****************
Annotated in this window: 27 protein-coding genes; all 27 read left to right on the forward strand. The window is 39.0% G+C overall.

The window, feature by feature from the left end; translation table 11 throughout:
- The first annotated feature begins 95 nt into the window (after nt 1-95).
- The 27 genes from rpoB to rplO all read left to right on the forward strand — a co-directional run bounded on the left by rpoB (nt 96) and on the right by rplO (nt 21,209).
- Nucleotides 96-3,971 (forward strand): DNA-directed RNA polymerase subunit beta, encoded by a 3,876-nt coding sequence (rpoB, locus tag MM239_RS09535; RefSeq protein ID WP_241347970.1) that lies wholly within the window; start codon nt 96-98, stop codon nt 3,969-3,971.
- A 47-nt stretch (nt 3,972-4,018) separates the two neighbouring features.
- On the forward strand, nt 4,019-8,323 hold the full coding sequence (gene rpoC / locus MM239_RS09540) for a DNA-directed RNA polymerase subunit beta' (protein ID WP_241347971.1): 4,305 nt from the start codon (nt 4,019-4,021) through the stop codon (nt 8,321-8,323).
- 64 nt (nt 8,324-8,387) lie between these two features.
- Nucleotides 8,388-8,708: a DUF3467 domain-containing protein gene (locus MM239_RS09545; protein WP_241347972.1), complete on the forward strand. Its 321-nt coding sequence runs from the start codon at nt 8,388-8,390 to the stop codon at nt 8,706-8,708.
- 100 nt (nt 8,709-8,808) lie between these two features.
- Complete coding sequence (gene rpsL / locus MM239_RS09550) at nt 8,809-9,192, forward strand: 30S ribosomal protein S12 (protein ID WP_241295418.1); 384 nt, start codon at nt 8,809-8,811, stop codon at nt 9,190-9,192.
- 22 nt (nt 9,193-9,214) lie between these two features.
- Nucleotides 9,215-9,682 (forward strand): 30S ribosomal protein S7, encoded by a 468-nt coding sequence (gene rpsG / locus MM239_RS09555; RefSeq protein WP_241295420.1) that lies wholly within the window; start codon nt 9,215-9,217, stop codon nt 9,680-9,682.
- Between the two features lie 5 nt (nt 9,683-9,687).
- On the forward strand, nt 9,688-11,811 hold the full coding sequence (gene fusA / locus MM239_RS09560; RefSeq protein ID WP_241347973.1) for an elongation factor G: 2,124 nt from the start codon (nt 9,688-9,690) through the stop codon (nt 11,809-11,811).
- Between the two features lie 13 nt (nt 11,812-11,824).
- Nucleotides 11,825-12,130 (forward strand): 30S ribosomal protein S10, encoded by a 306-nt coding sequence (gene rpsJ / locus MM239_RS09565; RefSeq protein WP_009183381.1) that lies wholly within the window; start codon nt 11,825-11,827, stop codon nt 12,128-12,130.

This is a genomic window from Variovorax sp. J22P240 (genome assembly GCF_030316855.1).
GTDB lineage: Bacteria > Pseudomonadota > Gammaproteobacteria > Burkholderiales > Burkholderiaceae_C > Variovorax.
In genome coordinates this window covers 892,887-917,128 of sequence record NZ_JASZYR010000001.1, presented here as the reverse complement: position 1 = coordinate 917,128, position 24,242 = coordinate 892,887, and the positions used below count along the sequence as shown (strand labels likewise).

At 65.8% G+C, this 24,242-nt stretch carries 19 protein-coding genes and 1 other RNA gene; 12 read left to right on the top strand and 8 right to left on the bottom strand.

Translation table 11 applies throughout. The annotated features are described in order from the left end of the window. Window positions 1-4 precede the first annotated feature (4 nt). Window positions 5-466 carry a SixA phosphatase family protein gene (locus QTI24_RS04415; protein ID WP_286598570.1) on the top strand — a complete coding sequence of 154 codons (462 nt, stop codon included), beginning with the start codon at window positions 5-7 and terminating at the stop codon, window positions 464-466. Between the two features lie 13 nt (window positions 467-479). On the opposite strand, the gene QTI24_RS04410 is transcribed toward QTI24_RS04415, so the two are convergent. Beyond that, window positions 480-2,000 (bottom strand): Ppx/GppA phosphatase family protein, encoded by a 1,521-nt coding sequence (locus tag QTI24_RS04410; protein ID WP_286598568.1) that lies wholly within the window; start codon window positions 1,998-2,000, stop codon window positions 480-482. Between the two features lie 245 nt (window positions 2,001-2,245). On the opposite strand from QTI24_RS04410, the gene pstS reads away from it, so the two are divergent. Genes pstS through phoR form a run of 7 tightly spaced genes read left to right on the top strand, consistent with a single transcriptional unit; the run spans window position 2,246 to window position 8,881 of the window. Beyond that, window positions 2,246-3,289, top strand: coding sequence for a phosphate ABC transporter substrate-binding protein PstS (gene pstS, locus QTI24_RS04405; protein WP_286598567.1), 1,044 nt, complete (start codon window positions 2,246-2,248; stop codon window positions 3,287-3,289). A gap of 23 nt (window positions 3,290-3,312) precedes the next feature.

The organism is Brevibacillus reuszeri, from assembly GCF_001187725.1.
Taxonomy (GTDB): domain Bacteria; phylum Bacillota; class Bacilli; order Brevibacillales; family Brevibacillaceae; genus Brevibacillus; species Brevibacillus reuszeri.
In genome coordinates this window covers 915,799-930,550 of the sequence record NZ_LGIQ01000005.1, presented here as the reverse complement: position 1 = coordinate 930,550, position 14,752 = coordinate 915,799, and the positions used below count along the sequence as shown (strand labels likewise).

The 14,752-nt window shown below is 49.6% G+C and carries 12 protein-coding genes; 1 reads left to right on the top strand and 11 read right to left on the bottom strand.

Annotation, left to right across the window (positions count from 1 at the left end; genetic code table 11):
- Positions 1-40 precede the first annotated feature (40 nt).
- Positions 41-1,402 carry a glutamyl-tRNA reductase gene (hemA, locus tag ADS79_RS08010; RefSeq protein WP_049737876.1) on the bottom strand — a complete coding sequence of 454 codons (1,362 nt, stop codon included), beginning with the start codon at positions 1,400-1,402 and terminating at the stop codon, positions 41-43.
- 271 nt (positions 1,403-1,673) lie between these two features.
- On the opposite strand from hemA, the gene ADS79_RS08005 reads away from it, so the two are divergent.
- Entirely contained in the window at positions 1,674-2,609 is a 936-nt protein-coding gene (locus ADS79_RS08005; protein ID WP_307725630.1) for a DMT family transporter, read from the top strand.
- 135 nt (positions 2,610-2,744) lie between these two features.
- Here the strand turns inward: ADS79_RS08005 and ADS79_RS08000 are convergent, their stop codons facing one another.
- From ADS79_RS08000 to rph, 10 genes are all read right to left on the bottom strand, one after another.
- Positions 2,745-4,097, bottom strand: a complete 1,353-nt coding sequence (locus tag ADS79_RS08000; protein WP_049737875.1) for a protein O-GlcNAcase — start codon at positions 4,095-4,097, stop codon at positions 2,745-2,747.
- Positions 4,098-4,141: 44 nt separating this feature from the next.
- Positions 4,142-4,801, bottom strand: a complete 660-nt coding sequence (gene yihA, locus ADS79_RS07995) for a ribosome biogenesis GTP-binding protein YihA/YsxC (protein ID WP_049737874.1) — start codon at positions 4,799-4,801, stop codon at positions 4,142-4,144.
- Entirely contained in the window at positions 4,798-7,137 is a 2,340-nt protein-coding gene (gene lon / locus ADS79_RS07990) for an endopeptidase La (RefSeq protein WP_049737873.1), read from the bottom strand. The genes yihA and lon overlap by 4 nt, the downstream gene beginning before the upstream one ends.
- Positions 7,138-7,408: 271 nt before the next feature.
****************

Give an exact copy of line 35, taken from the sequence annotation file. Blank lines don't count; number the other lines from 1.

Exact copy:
- From ADS79_RS08000 to rph, 10 genes are all read right to left on the bottom strand, one after another.